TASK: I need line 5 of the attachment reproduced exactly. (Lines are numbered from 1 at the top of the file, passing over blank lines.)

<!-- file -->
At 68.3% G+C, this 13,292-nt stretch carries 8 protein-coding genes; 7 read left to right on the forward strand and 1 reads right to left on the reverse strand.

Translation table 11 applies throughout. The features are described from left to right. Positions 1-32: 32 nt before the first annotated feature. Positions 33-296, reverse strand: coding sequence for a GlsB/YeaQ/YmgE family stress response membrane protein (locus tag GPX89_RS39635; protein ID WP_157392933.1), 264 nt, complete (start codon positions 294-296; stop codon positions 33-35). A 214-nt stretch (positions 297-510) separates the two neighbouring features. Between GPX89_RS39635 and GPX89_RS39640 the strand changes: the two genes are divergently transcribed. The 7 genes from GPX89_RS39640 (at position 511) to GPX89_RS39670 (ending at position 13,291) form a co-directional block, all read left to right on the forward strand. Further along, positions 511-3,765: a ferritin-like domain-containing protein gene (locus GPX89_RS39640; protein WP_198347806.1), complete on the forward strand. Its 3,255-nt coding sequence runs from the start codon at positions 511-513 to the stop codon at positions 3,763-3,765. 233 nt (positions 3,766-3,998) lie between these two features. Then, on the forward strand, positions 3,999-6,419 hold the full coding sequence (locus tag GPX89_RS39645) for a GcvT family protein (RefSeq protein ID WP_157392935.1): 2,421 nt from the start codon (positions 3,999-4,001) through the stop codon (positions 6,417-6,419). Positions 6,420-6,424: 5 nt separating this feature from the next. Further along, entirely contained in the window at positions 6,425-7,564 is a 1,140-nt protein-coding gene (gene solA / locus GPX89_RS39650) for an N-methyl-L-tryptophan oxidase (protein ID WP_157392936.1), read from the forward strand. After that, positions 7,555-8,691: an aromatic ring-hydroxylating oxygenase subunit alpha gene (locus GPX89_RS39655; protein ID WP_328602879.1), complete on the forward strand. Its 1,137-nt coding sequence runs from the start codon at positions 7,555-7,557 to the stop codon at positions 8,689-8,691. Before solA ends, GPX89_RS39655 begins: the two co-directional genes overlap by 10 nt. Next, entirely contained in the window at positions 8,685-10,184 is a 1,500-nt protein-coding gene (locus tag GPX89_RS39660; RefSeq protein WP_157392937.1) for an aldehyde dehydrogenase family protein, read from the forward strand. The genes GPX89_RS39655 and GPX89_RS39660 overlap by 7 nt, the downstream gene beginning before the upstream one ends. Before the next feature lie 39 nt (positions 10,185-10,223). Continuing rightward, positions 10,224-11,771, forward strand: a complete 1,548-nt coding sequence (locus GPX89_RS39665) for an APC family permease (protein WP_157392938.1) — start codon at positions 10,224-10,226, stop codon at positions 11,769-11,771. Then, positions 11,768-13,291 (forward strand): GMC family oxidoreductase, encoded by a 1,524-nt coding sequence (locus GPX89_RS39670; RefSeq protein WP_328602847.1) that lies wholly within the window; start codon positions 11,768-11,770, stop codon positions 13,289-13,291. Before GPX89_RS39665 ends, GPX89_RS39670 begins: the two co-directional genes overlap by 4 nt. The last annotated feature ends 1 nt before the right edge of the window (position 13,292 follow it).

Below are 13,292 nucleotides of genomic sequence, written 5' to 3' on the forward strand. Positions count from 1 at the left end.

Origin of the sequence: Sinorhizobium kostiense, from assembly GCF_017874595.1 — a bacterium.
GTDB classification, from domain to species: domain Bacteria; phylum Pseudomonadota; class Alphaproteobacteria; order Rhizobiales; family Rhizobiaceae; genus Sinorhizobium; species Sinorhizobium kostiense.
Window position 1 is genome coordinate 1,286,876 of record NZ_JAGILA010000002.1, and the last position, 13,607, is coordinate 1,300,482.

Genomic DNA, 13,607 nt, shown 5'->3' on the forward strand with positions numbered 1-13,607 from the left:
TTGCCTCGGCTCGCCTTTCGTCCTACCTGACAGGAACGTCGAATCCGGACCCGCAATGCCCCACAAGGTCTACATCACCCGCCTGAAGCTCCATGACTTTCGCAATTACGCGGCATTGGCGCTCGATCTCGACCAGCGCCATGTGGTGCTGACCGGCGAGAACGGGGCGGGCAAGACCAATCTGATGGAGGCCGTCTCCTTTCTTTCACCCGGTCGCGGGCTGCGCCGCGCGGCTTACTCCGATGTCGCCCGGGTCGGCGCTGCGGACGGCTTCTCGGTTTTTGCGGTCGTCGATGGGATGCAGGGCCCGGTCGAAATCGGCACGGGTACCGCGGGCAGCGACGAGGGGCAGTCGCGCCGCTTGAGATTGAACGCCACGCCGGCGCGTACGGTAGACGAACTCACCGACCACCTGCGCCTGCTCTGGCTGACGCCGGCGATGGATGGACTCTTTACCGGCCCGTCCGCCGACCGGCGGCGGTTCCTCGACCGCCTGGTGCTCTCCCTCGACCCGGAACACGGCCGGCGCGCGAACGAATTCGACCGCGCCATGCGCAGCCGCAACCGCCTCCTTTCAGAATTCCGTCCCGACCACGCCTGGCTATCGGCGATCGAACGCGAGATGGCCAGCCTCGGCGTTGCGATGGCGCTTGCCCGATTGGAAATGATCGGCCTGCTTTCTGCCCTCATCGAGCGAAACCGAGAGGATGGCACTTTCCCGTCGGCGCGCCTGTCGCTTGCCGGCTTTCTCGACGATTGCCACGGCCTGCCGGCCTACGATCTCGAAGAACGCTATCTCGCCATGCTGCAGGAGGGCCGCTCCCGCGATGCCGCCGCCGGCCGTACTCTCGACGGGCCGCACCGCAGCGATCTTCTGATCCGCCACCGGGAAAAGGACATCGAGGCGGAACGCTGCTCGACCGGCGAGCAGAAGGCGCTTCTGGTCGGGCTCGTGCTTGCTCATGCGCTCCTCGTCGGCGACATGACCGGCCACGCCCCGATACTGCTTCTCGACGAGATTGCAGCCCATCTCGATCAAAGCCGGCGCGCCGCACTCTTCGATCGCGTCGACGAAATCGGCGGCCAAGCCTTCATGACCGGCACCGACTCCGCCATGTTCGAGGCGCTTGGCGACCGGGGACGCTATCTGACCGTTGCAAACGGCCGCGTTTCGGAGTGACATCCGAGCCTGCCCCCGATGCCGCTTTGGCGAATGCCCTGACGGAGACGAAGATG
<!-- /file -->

GTDB classification, from domain to species: domain Bacteria; phylum Pseudomonadota; class Alphaproteobacteria; order Rhizobiales; family Rhizobiaceae; genus Sinorhizobium; species Sinorhizobium kostiense.